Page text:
Walking through the swamp, I stopped by a particularly beautiful fern. With leaves as wide as me and almost as tall, I had never seen such an elegant being. I plucked one of them from its bark and wrapped it around myself, feeling the pleasantly prickly sensation of its barbs against my skin. This closeness felt comfortable and natural, giving me a feeling of contentment that I had never experienced before.

As I removed more leaves to cover myself with, a sudden screech attracted my attention. A large flying bug sprung from behind the tree and, after an angry snap and a confused stare in my direction, immediately took to the air and fled.

A smile crept on my face as I saw the insect fly in the distance, and a predatory instinct stirred inside me. I ran in the direction that the animal went, and as I ran and ran I felt my back burning and shifting and before long my wings sprouted, a green pair and a purple pair, and with them I took to the skies, my eyes fixed into the giant flyer that was now acutely aware of the creature hunting it…

I stood quietly in the middle of a small clearing, surrounded by trees, as I waited. The slight breeze stirred the scent of the flowers decorating my head, and I had to resist the urge to search for more of them. I had a job to do, but ah, flowers! Such beauty, such elegance, such colors! They were newcomers to this world, and I already loved them most of all.

As I pondered over the beauty of the current flora, I suddenly heard screams echoing through the air. A towering beast broke the line of the forest, running towards its center. Panic was evident in its bestial eyes as its brain ordered it to flee from the jawed monsters that pursued it. The colossal biped had been separated from its horde by two equally large and powerful predators, and now it stumbled aimlessly towards me, its sheer bulk making the ground tremble as it approached.

When it got close enough, I took to the air and punched it square in its head, crushing its scales, muscles, skull and brain.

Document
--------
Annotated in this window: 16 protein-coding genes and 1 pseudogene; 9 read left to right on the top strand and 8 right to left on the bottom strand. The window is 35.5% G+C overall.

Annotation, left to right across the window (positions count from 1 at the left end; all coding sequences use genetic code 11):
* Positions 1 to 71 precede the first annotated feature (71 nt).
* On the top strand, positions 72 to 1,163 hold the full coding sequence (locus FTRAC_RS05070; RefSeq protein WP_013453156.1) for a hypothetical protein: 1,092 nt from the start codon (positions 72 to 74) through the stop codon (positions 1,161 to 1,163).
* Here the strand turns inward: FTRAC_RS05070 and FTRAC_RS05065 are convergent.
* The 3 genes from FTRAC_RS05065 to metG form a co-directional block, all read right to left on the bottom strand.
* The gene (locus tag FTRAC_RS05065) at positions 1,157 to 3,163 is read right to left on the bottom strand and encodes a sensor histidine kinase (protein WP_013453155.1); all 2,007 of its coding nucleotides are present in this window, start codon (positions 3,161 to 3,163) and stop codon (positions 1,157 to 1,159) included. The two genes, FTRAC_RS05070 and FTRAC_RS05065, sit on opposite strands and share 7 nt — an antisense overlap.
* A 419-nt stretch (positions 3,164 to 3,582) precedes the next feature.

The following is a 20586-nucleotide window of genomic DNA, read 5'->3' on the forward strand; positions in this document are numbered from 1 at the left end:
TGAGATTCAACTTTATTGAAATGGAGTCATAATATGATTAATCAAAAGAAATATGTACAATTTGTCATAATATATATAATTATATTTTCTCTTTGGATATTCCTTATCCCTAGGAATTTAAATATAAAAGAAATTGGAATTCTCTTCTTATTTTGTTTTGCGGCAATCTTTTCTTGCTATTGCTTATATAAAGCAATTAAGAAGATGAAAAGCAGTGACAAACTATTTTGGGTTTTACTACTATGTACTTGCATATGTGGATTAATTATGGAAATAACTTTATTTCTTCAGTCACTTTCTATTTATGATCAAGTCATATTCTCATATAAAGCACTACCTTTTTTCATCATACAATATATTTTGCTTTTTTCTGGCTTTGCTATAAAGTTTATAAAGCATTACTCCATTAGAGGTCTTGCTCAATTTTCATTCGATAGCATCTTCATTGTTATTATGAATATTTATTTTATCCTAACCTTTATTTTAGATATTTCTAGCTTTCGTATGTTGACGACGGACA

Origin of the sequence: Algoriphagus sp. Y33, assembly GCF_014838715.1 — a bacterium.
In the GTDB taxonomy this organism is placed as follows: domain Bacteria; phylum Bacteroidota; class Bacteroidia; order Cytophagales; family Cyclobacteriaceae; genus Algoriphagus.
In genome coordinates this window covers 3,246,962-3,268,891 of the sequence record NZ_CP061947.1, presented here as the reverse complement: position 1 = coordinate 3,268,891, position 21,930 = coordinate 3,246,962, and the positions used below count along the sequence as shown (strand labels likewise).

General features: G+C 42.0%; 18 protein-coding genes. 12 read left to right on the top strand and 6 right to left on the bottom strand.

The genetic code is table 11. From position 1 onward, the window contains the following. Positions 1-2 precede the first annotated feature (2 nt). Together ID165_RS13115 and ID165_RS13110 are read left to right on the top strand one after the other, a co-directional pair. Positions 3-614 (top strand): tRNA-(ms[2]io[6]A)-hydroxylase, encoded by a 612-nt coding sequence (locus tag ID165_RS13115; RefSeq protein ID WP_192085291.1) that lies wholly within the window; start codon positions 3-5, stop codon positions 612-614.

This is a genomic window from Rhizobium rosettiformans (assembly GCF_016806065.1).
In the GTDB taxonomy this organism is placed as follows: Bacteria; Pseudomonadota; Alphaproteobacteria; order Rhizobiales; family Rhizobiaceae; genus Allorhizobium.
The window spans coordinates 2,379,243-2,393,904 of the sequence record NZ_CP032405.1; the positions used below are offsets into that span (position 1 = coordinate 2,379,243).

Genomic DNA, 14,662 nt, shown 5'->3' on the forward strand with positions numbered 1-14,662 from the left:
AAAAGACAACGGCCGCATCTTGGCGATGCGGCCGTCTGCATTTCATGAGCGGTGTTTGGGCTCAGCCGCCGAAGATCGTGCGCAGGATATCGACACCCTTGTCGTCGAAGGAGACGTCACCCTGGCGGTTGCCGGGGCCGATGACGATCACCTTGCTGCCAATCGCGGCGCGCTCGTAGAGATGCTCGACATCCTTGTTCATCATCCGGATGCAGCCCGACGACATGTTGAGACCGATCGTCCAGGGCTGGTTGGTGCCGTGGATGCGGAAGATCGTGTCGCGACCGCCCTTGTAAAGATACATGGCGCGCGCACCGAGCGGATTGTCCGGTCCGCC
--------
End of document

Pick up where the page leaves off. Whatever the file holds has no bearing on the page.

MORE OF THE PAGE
With a final moan, the hulking creature ungraciously stumbled to the ground, inertia making the body move a few more meters forward before coming to a complete stop.

I watched the carcass make its final, jerky movements in silence as the ground slowly began to tremble again. Before long, the two apex hunters of this forest arrived on the scene, followed closely by their three children.

One of the adults growled slightly as it passed. Its partner went straight for the prize, diving its huge, strong jaws into the corpse and pulling away large chunks of meat. The little ones jumped around me, snapping playfully at my fingers. I smiled, dancing around them, lightly pulling their tails as they got distracted by the scent of blood and gently tackling them into the ground as they rushed me.

I had seen them hatching from their eggs perhaps two or three months prior, and they were already near my size. Their kind grew so fast. Soon they would leave my side, their parents' side, and search for lands of their own to rule. And as with the many, many other beings that I helped raise over the eons, I couldn't help but feel some manner of pride swelling in me, and hoped that they'd live long, eventful lives.

Of course, that's not really what happened.

I was caressing the feathers on the back of oldest child when an impossibly bright flash filled my vision. Screams of alarm and fright began to rise around me as I looked to the sky to watch a spectacle that I had not seen in a very long time.

Time seemed to slow down as the two large predators in front of me began to run, frightened, deeper into the forest. Their kids were left behind, forgotten, and I gently stroked the head of the one in my lap as I looked into the heavens.

A colossal ball of fire was heading in our direction, one whose size made me recall the destructive rains back from when the Earth was still young. I remembered well what happened every time a particularly large one fell.

The baby in my grip was struggling now, desperate to run for shelter and to its parents. My hands slowly descended upon the terrified creature's neck, and after one swift motion, it stopped moving. The other two barked at me, confused and scared, and I quickly ended their torment too.

As the meteor came closer and closer, I mused on which sort of creature would next inherit this Earth.